Are you an American? And why you might not want to read this article if you think you may be.
olding a US passport means enjoying the benefits of unhindered travel to and from the US and many people, who are rightly proud of their US heritage and connections, wish to retain it. As far as tax is concerned though, with US citizenship comes responsibility; you belong to a ‘privileged’ group of taxpayers who are required to file annual tax returns and informational reporting forms to the IRS. Living outside the US does not absolve you of this responsibility and the same is also true for those who do not even know that they are a US person. Many US citizens and Green Card holders will be aware of their obligations and will file the required returns annually, along with tax returns of their resident country. However, there are a large number of US citizens and Green Card holders who are wholly unaware that they need to file. Sometimes called ‘Accidental Americans’, these taxpayers may not have been resident in the US since childhood and some will not have made it over to the US at all. As IRS enrolled agents and tax preparers, we are regularly asked to assist individuals with their US tax positions when they become aware of their responsibilities. The
18 July 2015
high profile capital gains issue faced by Boris Johnson (see our previous article in The American magazine) has led to a surge of enquiries from individuals asking us to assess whether they meet the filing thresholds and then to help them regularise their tax affairs. One recent case requires us to file around 50 separate tax returns for the adult children of a UK father and US mother, who had no idea they were regarded as US Persons. Mother and father have lived in the UK since they married and none of the children has ever lived in the US, yet still they meet the criteria and have a responsibility to file. The question of your US citizenship can also place a burden on other professional institutions who may have an obligation to assess your status and appraise the IRS of such. For example, many banks are now under an obligation to not only ask their clients if they are US citizens but also ensure that certain obligations and withholding requirements are met for those individuals. This can in turn prompt the individuals concerned, to ask why they are being assessed and what the implications are. If you have never filed a US return but you have previously lived or worked in the US or you are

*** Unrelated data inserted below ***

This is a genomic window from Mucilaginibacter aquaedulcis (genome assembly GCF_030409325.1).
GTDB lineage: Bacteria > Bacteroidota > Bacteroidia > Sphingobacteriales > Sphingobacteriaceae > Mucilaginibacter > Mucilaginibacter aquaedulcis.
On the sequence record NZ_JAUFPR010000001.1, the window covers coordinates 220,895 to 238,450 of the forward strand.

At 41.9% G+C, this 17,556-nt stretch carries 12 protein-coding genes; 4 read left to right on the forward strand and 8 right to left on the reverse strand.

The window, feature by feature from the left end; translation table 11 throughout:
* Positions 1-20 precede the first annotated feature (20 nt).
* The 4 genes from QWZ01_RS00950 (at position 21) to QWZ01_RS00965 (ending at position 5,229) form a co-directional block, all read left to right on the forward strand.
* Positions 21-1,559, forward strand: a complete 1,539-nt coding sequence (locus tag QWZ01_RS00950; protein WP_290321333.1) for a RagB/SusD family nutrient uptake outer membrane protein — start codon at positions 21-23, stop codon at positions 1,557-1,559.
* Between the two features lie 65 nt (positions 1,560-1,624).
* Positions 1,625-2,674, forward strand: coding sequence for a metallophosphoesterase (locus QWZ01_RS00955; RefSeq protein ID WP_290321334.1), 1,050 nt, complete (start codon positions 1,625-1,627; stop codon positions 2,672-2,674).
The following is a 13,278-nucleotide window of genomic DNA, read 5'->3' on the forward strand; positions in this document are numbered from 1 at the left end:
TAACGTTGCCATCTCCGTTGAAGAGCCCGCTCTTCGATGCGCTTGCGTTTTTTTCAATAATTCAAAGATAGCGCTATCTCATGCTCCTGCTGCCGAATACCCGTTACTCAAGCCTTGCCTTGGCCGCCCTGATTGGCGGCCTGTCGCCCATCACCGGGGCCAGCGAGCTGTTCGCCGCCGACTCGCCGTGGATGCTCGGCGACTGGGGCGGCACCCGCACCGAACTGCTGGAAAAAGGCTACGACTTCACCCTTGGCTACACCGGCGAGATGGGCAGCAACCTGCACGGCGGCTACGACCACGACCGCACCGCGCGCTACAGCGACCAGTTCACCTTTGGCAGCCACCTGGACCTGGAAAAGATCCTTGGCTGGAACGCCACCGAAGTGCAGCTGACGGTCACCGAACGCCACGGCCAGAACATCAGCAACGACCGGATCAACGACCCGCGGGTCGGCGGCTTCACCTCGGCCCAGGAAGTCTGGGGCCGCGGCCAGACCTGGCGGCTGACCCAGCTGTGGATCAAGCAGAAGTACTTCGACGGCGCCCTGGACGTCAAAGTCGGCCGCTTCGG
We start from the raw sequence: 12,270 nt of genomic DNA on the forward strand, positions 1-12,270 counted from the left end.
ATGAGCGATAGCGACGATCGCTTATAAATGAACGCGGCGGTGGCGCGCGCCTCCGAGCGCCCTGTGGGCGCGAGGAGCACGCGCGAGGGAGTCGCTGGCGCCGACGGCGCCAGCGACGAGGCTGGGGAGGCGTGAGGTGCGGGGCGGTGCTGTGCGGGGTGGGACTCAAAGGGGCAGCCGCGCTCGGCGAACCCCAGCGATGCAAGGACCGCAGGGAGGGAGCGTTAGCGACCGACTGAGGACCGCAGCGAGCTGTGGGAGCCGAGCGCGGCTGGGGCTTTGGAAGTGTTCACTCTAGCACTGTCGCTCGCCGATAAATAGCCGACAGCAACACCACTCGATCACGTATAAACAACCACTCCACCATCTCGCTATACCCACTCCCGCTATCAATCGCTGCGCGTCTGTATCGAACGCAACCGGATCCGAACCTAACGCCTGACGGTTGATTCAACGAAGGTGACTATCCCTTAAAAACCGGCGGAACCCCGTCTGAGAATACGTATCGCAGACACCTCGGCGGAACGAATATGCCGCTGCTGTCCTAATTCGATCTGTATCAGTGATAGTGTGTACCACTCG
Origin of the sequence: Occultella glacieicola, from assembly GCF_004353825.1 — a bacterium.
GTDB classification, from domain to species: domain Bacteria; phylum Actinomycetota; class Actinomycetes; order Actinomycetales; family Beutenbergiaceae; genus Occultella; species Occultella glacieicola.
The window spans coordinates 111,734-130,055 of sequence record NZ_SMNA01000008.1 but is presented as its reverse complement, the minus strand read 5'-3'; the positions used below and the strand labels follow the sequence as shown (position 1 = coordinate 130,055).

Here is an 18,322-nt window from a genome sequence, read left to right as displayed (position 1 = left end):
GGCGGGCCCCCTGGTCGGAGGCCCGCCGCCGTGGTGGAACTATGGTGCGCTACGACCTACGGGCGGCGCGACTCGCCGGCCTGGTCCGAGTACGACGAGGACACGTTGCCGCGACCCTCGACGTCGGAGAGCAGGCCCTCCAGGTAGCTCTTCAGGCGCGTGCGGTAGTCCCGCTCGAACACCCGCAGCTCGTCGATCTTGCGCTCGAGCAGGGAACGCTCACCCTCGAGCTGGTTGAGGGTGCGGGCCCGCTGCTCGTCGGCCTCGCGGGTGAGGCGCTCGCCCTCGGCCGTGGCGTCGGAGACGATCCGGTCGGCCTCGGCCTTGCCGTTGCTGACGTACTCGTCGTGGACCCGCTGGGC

related to someone who is or was a US citizen, you should actively consider your own status and take advice on your obligations. Assuming you are then considered to be what is known as a ‘delinquent’ filer, the next question is how you get your affairs up-to-date. These days the IRS are keen to encourage non-filers to regularise their tax affairs rather than subject them to harsh penalties. They have realised that the threat of penalties in and of itself, can be a key reason why delinquent filers feel reluctant to approach the IRS first. The introduction of several disclosure programmes has paved the way for a more attractive introduction to the US tax system and all delinquent taxpayers should explore how these programmes work and the benefits of being accepted. Most commonly, US citizens living in the UK will want to consider the Streamlined Foreign Offshore Procedure aimed at taxpayers who were ‘non-wilful’ in their failure to file and who haven’t spent time in the US recently. If accepted onto the programme you would be required to furnish the US tax authorities with several past years’ returns but late-filing and other penalties will not be assessed. You will generally be accepted